Now the critics of this position would argue that not only does this fail to serve the average citizen who has lost his savings in the crisis, but it also ignores the government's responsibility to fix the mess it originally created with those original incentives. The conservative reply to these criticisms is that the citizen who lost his savings was either not aware of where his investments were, in which case it is not the government's responsibility to fix the problem, or he knew and decided the risk was warranted, in which case again it is not the government's obligation to bail him out because he misread the market. To answer the argument that because the government created the original incentive and so bears the responsibility of setting things right again, the conservative position would be to point out that ill-advised intervention is not fixed by more ill-advised intervention, and that by allowing those institutions to fail the government is in fact setting things right by allowing the market to fix itself.
This example is not meant to be exhaustive or offensive. I understand that the situation is more complex than I have here treated it, but I feel that I have made my point in regards to conservatism. Hopefully this post will clarify any further political discourse that takes place in this blog. Feel free to comment.
Monday, March 9, 2009
Saturday we got the no-go letter from University of Chicago, so we're down to Texas-Austin and Ohio State. Today is the 9th, I really feel if we go a week without getting rejected by both of them there might be a chance.
It's an interesting situation to be in, not knowing where your life will take you. We all share that experience to some degree I suppose. One can never tell 5, 10 years from now where you'll be. This is different. The next two weeks literally will determine where my family and I will be for at least the next year, potentially the next five. And I have no idea where that will be. It's such an exercise in faith. I keep bouncing back one minute from the next, hope and despair, I'll get in I won't get in. When I say despair it's not as if I'm actually despairing in an emotional sense, it's more just despairing of getting in this year and trying to make the best of the options open to me here in Minnesota for the coming year.
Ultimately what will be will be, and honestly, I'm really ok with that. I'm just looking forward to being done with the next two weeks. :-)
Friday, March 6, 2009
Just a quick update on my grad school applications: Out of the seven schools I originally applied to, four have deemed me unworthy to pursue higher education at their institutions at this time. These include the University of North Carolina-Chapel Hill, the University of Pennsylvania, the University of Arizona, and the University of Wisconsin-Madison. We have yet to hear back from the University of Chicago, the University of Texas-Austin, or Ohio State University.
In case you have no idea how this all works, most of the schools go through several rounds of consideration. After the initial "no's" are sent out, the remaining applications are assigned to faculty for close review. After the review process, the faculty board goes through and decides which applicants should be offered a spot in the program (Keep in mind, most of the programs have maybe 5-7 positions open, with an average applicant pool of close to 200). For most schools, if you last to mid-March there is a very good chance that you're in the final considerations. This by no means acts as any kind of a guaranty that you will be accepted into the program, but it means you have a shot.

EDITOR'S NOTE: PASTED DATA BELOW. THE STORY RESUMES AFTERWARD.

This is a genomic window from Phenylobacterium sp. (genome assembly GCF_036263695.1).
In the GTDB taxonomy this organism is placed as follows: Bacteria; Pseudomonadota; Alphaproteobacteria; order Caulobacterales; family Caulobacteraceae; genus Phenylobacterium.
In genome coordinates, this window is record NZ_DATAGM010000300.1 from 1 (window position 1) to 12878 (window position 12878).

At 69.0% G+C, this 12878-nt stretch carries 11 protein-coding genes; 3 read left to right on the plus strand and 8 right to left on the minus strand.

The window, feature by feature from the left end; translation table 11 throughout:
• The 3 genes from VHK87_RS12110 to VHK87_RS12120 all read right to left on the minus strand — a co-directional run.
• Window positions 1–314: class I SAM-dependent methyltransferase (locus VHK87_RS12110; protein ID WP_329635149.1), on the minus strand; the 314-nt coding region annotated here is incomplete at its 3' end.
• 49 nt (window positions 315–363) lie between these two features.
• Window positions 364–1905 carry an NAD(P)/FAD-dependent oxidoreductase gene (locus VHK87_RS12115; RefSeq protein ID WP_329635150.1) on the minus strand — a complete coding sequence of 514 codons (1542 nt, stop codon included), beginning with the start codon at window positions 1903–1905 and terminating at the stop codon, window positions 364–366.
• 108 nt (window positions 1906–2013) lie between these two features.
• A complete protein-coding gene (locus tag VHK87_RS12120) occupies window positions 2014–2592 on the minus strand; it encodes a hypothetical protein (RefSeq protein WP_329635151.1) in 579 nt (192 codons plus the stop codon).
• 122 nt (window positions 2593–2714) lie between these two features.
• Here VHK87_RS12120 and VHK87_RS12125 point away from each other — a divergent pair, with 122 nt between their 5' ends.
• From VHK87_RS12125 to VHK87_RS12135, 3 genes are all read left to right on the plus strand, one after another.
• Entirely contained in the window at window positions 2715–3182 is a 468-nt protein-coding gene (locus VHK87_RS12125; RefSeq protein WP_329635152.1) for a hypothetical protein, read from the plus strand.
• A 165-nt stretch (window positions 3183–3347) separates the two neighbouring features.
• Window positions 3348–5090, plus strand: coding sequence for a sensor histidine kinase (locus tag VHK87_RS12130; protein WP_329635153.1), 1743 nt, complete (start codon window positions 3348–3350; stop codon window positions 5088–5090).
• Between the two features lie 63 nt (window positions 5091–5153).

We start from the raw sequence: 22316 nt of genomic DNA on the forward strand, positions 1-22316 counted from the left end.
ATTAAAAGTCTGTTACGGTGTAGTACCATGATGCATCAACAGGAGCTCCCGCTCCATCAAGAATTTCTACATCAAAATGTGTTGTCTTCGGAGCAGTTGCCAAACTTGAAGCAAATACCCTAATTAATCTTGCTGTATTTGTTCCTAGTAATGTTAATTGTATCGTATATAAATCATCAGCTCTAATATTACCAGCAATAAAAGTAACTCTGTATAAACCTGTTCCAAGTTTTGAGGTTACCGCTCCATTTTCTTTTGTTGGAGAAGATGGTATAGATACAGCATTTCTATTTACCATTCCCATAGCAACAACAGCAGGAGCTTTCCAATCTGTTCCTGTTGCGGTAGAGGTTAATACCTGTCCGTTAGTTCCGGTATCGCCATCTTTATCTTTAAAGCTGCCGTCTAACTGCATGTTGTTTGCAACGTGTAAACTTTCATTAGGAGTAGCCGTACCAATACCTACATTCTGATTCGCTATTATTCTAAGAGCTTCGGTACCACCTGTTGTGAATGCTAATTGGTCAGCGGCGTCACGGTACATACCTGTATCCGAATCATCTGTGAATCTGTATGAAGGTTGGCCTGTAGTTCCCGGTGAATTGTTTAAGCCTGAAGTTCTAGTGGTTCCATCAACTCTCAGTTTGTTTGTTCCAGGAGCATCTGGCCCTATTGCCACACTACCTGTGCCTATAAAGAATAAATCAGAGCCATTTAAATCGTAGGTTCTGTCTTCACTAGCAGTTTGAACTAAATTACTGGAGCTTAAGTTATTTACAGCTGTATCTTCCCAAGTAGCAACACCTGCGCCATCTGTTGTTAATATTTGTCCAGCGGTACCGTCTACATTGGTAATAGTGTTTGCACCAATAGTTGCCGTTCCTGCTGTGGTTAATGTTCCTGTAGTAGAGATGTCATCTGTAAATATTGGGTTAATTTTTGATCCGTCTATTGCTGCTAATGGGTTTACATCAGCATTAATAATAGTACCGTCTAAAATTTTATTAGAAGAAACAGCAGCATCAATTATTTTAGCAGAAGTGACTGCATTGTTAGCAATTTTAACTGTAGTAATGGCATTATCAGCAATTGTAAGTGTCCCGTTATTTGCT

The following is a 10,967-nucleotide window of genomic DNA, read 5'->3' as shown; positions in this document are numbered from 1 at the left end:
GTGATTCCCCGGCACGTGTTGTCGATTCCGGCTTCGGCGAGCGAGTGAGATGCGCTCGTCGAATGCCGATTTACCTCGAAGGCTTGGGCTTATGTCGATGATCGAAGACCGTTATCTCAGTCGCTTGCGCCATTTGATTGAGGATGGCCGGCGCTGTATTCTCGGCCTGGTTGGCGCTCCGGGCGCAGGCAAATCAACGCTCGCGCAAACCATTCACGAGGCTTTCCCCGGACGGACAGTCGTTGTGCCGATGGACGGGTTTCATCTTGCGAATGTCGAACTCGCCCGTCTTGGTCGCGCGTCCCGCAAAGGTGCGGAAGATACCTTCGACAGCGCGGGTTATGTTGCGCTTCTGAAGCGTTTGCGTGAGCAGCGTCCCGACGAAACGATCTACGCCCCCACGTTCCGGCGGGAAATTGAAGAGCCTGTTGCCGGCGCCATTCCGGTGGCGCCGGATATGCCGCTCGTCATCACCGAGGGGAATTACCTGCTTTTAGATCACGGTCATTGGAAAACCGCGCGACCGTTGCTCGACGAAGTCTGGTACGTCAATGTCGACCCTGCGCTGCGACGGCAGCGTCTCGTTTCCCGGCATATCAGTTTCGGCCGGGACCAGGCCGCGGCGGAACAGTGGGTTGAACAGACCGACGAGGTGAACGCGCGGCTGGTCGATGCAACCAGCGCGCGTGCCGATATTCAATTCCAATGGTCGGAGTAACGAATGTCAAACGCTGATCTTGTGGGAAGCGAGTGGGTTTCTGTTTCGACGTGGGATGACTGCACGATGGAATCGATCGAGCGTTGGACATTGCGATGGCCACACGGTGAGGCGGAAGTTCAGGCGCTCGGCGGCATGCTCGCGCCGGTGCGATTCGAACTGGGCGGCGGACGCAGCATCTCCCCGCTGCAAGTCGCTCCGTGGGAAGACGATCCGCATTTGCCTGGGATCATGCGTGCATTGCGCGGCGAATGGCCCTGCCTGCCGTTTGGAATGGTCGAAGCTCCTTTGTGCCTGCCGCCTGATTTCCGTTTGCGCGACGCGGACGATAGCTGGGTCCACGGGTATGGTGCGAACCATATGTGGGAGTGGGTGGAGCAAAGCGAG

My hope, seeing as today is March 6th, is that I've made it to that final round of consideration. If I can make it to around March 15-17 and still not be rejected by all 3 remaining schools, I feel that there is a reasonable chance that I could be accepted this term. If I hear anything more from any of the remaining schools, I'll be sure to post it. Your thoughts and prayers are appreciated!
It seems that in our culture, for whatever reason, we view faith and reason in opposition. As a result of this position, we view religion (as the exemplar of faith) and science (as the exemplar of reason) as irreconcilable worldviews. Either the universal claims of science must be right and the claims of religion wrong, or vice versa. There is no middle ground, no merging of the two.
Why is this? Why must an individual choose between faith and reason? Is faith unreasonable? Is reason faithless? I would argue that this cultural dispute is all premised on a fundamentally wrong understanding of the nature of faith and reason. Faith and reason are not mutually exclusive, as some in culture would have us believe, but are in fact complementary.
I have a lot of projects to work on this weekend, so I won't be able to explore this issue to the depth I would like to right now. My plan is to devote three more posts to this topic: 1. A discussion on the nature of Faith, 2. A discussion on the nature of Reason, and 3. A discussion on the potential synthesis of the two. I wanted to post this as a kind of preview so that I could not only get your comments on the subject before I start to write, but also to insure that I actually follow through with it. If you know me you know that I don't have a good track record with blogging, so here's hoping that the risk of public derision will motivate me! I hope to start on the posts next week. Let me know what you think!
Wednesday, March 4, 2009